Always check those roadkills!

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chrish
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Always check those roadkills!

Post by chrish » November 30th, 2014, 9:35 pm

I was down along the Texas coast over the weekend and found a bunch of DOR Gulf Coast Ribbonsnakes (T. proximus orarius). Certainly not a big deal as they are among the most common snakes on the Texas coast.

I saw a few live ones scamper across the road as well, but mostly I saw DORs. After about 10 DORs I happened to drive by two of them right next to each other on the dirt road. I decided I would photograph them and take data when I returned that same way in about 15 minutes.

When I came back, they were still there so I stopped and photographed the first one -

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and thought, "the other one is effectively at the exact same location. I don't need to photograph it" But then I changed my mind and walked over to it. I looked down and realized I had almost missed a great find - an Eastern Gartersnake (Thamnophis sirtalis)!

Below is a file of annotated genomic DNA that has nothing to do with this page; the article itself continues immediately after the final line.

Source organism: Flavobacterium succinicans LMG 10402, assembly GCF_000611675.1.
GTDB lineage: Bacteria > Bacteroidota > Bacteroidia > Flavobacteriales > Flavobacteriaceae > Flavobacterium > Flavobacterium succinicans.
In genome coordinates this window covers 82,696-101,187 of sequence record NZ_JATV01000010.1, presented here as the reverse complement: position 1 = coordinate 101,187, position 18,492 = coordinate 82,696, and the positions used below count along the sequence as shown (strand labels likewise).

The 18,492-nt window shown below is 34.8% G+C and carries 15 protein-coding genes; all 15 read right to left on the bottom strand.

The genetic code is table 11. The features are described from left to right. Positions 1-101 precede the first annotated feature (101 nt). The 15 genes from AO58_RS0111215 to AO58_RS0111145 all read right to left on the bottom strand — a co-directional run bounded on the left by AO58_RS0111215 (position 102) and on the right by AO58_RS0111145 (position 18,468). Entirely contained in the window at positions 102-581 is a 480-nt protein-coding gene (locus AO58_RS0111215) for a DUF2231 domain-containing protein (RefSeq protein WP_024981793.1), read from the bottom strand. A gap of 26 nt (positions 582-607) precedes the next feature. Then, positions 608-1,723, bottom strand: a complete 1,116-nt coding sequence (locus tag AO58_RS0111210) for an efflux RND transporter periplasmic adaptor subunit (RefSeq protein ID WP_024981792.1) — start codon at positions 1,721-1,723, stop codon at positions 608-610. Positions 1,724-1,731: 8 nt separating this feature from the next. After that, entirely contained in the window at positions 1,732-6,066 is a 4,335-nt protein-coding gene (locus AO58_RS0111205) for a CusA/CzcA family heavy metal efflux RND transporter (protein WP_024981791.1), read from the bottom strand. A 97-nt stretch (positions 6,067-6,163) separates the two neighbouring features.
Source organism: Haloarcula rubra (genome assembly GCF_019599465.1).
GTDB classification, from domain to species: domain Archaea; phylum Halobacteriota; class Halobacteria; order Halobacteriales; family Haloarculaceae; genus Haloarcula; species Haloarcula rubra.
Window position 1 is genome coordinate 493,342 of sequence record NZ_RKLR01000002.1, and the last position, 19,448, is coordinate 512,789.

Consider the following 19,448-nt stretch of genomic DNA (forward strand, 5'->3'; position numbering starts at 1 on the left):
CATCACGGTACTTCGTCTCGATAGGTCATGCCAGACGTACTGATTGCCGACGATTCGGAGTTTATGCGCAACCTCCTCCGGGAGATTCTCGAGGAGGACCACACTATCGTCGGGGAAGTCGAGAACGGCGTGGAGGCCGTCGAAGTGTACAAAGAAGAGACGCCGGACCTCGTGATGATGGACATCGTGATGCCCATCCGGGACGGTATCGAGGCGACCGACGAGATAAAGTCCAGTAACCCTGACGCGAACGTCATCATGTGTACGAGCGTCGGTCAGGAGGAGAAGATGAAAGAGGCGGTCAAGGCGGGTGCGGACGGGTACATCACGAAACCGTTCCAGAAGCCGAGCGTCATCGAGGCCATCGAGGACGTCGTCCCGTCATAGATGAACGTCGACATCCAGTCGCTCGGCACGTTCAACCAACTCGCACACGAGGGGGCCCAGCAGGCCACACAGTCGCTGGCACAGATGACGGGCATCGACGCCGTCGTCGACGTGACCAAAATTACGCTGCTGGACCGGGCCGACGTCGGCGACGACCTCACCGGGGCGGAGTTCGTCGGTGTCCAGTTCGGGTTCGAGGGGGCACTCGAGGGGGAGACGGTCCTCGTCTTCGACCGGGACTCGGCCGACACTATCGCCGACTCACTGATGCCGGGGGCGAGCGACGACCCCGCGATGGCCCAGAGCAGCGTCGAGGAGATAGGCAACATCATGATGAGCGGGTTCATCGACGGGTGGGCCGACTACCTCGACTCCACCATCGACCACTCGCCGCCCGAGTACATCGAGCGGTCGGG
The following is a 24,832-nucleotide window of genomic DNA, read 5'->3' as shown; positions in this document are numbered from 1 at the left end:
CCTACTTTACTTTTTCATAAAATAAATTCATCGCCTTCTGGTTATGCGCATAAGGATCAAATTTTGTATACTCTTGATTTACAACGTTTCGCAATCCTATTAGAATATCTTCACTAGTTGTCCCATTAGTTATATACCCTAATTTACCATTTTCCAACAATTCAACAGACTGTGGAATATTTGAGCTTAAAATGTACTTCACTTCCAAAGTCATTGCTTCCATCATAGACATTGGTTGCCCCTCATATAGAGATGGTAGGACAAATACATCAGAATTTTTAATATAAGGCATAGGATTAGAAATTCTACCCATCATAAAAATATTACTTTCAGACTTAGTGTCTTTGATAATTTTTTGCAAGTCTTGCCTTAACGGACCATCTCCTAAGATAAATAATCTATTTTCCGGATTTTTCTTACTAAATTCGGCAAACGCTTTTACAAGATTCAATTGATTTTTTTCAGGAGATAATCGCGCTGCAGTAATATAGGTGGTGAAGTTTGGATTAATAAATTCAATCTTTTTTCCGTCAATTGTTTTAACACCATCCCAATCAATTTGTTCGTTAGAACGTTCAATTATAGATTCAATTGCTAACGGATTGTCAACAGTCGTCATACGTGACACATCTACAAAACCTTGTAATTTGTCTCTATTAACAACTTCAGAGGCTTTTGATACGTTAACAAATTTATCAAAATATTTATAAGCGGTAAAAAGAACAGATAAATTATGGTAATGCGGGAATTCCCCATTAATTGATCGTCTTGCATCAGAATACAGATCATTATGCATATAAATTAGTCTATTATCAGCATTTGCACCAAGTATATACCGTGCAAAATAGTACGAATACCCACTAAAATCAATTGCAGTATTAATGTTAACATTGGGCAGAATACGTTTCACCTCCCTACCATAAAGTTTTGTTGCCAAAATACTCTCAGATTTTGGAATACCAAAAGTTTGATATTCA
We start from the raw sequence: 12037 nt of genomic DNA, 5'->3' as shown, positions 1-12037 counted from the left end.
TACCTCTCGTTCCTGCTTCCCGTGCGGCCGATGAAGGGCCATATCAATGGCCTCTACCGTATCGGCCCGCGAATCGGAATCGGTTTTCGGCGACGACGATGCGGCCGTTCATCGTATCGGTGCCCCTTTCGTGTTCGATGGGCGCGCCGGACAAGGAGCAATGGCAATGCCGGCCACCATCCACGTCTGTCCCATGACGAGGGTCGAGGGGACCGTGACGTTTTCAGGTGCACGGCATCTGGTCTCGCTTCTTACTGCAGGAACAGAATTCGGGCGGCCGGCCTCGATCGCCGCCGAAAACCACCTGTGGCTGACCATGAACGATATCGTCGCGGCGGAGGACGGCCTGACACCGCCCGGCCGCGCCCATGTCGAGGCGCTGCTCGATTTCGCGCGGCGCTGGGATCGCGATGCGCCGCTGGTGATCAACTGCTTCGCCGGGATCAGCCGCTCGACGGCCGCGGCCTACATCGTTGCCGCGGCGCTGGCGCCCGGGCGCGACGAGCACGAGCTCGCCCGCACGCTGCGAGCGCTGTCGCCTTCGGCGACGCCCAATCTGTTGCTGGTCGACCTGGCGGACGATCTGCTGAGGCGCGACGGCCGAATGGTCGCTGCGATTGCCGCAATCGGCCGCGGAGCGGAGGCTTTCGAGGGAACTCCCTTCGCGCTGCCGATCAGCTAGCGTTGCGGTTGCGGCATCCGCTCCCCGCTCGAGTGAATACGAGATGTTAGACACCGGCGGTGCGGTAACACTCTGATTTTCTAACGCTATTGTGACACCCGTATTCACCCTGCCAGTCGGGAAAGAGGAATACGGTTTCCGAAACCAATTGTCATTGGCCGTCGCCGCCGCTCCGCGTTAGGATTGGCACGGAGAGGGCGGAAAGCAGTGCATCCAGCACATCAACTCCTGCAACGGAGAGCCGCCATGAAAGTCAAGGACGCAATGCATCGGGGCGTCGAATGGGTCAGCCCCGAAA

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I know Thamnophis sirtalis is anything but a big deal over most of its range, but on the Texas coast it is one of the rarer snakes. In 30+ years birding and herping along the Texas coast I have found a grand total of ......three!

I also photographed another snake people are surprised to find on the upper TX coast.

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Not bad to go out herping on November 29th and find some live snakes out!

Pseudacris fouquettei are calling here as well which means spring is right around the corner! :lol: :beer:



Chris

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chrish
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Re: Always check those roadkills!

Post by chrish » November 30th, 2014, 9:39 pm

Replying to my own post...weird....

But that got me thinking about how close to the LA border atrox make it along the Texas coast. Even though there are no records for Chambers and Jefferson counties, the coastal habitat they use is there. I wouldn't be surprised at all if they occured along that "no man's land" that runs along the coast between there and Sabine Pass.